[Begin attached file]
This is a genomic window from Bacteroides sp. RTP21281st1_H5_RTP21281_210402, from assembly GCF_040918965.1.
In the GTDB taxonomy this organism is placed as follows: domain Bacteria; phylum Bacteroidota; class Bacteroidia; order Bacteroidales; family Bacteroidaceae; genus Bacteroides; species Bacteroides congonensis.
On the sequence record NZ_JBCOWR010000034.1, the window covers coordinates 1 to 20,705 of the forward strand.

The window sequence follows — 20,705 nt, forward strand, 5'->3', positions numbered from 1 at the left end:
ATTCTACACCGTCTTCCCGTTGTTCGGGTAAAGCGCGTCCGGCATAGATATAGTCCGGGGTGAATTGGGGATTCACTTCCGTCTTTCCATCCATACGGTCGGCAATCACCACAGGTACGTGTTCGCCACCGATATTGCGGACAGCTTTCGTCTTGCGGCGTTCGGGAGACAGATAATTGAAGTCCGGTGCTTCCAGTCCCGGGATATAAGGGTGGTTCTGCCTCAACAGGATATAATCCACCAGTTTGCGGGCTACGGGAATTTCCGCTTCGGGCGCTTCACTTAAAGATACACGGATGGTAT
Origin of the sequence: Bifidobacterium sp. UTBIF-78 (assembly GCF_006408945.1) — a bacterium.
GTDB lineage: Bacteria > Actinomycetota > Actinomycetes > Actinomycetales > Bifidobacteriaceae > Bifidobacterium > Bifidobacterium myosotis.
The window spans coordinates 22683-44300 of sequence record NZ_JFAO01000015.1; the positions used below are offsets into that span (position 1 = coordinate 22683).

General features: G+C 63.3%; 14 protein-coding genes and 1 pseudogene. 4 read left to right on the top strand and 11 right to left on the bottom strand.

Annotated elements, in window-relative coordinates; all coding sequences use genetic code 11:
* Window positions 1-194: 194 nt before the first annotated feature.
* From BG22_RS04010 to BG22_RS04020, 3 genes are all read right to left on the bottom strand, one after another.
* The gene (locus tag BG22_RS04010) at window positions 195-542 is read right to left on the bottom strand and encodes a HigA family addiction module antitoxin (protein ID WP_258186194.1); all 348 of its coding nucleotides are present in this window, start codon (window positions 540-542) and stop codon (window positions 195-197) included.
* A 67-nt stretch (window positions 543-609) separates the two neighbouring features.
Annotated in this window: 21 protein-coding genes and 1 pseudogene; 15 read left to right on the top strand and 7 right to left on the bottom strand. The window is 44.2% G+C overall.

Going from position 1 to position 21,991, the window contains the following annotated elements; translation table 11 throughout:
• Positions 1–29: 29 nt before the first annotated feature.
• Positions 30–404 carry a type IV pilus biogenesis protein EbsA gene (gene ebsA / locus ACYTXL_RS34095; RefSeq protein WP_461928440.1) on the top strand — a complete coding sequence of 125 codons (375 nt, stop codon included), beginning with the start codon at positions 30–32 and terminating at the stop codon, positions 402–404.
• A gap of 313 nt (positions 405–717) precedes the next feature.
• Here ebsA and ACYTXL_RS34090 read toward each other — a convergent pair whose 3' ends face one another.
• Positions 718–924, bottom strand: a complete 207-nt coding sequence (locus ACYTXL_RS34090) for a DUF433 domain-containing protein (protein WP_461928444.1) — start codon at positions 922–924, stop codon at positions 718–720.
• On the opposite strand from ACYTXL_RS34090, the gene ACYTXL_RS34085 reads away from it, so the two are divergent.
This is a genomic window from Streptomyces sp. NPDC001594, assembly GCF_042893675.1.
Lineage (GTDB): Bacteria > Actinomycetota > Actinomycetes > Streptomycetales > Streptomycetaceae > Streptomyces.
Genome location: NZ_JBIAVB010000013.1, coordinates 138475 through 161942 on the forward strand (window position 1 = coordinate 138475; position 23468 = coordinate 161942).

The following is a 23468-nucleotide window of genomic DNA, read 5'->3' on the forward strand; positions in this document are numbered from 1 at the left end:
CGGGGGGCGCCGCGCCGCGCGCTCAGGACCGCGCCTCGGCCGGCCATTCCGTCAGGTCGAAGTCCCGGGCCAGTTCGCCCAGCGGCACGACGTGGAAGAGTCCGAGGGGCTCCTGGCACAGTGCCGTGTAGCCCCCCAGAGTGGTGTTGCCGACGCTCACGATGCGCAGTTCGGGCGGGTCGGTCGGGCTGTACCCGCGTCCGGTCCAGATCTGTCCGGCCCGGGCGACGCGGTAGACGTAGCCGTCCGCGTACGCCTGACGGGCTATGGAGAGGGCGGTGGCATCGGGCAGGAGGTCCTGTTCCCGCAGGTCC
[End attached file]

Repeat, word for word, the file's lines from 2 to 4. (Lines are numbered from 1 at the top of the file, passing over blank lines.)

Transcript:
In the GTDB taxonomy this organism is placed as follows: domain Bacteria; phylum Bacteroidota; class Bacteroidia; order Bacteroidales; family Bacteroidaceae; genus Bacteroides; species Bacteroides congonensis.
On the sequence record NZ_JBCOWR010000034.1, the window covers coordinates 1 to 20,705 of the forward strand.

The window sequence follows — 20,705 nt, forward strand, 5'->3', positions numbered from 1 at the left end: